Before 1991, female literacy rates in Iraq were the highest in the region. Iraq had achieved a nearly complete primary education for girls as well as boys. After the 1991 Gulf War and after the economic embargos were applied, living conditions for women in Iraq began to deteriorate rapidly. The declining economy caused many women to lose their jobs and abandon their education to make room for the now also struggling men. So that was the history. What are the conditions now?

Girls and women are now facing a major learning gap and there has been a sharp decline in adult female literacy. Today, over one year after the war, which was supposed to bring "liberation" to all Iraqis, Iraqi women are even worse off. Rather than an improvement in the quality of their lives, we have read about widespread violence against women. The lack of security, led to chaos and growing crime rates against women. They found it more and more difficult to go out alone to work, or to schools and universities without an armed male relative guarding them. The Organisation of Women's Freedom in Iraq (Owfi) has drawn up lists of violations miles long.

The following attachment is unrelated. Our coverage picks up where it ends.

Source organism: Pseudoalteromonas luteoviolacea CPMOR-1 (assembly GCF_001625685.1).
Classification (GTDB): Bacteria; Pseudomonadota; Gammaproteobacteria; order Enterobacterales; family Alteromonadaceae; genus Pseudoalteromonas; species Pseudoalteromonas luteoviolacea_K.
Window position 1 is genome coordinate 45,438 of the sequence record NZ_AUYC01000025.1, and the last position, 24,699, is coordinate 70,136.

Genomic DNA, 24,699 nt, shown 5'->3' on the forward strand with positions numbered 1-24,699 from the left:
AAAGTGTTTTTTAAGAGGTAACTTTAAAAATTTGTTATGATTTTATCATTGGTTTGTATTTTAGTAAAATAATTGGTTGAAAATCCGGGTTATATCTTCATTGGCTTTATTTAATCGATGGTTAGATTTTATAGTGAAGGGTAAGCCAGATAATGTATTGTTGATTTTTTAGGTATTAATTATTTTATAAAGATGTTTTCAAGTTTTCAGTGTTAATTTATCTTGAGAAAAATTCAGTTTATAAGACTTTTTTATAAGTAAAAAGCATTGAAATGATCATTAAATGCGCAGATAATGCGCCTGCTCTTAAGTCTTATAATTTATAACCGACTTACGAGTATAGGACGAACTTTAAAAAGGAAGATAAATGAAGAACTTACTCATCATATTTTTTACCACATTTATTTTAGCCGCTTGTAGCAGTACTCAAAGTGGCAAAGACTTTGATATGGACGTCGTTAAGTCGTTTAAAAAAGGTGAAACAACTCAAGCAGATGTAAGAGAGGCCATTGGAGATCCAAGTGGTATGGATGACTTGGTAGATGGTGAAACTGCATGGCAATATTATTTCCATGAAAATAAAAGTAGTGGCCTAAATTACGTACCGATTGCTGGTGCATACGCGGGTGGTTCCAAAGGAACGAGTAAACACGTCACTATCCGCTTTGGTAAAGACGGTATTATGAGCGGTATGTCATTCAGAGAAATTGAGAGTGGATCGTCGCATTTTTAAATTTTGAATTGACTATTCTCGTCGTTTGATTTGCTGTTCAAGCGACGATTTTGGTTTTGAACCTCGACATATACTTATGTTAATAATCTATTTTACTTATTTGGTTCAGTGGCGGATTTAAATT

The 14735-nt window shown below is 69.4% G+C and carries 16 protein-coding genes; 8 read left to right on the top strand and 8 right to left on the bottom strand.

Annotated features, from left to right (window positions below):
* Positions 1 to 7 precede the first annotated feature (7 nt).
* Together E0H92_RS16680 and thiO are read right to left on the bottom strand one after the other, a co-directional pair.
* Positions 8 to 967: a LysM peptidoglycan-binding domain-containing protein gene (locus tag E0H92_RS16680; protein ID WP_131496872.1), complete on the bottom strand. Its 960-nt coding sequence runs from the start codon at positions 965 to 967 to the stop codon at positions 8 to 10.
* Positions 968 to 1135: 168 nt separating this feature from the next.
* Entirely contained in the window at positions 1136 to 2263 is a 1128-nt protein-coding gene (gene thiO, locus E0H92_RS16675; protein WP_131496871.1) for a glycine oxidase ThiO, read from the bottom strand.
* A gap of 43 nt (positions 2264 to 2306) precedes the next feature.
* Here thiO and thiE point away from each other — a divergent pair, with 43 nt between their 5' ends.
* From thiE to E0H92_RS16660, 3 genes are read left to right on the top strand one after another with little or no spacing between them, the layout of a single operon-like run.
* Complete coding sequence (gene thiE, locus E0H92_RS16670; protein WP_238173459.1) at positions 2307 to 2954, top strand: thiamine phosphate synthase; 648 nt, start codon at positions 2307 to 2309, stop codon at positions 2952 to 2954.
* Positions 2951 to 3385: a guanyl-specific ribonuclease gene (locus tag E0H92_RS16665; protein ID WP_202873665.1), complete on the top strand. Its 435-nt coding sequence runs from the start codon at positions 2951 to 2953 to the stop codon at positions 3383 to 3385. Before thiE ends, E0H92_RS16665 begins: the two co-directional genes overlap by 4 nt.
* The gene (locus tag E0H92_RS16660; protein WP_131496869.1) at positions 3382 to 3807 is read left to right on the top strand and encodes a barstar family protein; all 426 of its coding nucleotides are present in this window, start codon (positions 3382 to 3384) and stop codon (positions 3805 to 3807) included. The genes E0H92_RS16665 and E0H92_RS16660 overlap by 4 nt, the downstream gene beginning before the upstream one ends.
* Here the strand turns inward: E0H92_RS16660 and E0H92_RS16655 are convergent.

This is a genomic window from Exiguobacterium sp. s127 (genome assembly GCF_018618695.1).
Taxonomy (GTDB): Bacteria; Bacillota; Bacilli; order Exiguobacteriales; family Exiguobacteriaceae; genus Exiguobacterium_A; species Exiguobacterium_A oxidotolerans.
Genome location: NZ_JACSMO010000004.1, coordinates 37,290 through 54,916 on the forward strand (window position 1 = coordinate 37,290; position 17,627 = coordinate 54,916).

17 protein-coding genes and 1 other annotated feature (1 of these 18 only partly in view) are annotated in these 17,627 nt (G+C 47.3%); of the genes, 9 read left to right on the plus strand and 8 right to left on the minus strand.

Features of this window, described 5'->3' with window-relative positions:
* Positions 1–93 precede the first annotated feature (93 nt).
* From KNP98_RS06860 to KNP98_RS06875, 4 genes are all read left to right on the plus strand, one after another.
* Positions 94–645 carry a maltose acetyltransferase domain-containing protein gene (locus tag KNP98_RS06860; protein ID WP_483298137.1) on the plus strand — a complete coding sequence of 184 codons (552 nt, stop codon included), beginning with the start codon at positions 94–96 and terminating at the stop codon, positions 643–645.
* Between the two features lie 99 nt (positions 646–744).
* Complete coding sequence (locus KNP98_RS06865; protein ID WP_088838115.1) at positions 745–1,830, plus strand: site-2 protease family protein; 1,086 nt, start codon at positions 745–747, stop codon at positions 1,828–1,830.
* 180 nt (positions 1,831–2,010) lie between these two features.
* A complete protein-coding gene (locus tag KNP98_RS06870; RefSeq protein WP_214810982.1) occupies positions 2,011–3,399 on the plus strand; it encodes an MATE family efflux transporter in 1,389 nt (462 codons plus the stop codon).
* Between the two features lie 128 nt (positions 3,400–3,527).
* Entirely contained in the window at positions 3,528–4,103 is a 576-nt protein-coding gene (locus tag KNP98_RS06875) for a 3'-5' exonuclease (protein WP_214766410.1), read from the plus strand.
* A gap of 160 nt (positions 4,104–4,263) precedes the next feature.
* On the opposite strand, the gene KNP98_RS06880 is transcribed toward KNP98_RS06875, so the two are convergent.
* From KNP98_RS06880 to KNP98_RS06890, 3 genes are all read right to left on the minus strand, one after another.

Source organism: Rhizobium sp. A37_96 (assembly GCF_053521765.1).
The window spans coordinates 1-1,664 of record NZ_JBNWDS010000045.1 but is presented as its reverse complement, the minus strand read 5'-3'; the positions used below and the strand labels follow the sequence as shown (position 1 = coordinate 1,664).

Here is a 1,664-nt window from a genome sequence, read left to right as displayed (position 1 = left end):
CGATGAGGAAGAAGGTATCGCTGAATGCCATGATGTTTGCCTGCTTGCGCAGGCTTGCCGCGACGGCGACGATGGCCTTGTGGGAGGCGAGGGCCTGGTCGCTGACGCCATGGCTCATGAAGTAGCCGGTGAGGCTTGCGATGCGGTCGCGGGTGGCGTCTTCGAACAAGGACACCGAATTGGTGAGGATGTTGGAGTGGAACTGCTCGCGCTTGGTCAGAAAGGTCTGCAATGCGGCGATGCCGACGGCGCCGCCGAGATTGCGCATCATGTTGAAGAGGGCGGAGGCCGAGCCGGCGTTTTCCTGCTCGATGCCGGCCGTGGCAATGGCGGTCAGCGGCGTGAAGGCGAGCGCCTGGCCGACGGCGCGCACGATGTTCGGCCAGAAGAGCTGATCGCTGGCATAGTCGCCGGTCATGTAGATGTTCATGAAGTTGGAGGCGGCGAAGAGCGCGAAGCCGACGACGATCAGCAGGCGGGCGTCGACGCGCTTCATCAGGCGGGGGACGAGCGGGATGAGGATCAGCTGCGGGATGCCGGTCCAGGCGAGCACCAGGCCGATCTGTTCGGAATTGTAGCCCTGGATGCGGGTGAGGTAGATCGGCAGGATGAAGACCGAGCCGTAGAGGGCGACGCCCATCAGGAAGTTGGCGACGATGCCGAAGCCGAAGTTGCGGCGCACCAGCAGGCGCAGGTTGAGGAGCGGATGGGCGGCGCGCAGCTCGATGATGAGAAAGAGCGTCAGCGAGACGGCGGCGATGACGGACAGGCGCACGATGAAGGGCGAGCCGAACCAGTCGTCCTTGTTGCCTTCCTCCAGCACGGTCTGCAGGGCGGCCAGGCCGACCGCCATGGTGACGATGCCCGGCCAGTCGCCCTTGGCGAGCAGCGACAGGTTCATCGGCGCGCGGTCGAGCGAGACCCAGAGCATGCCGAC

In late December 2003 the Iraqi women vehemently rejected decision Number 137 passed by the Iraqi Governing Council. Decision 137 was to replace Iraqi civil law concerning family law with Sharia law, giving religious courts jurisdiction over matters such as inheritance, marriage, and divorce. The Iraqi Family Law, also known as the Personal Status Law, was the achievement of the struggle of the Iraqi people for much of the past century. It was not a law written by Saddam or his regime. Women naturally rebelled against that. They organised protests and demonstrations in Baghdad and urged US administrator in Iraq, Paul Bremer, to pressure the Governing Council to revoke this resolution. They put up a hard fight. After much uproar they finally succeeded in convincing the majority of the council to overturn the resolution. 

Now after viewing the background we come to the connection. Looking at the role of the women in Iraq’s past, what does the future really hold for them?

One of the threats is a highly potential move from the relatively secular rule to a religious Islamic orientation of the interim or later the new government. The proposal to move to Sharia law was just the start. The exclusion of women from drafting the new constitution was another. And this brings us to the second story. Moving the date of Women’s Day has nothing whatsoever to do with women's rights, but reeks suspiciously of subordinating women to rigid Islamic rules.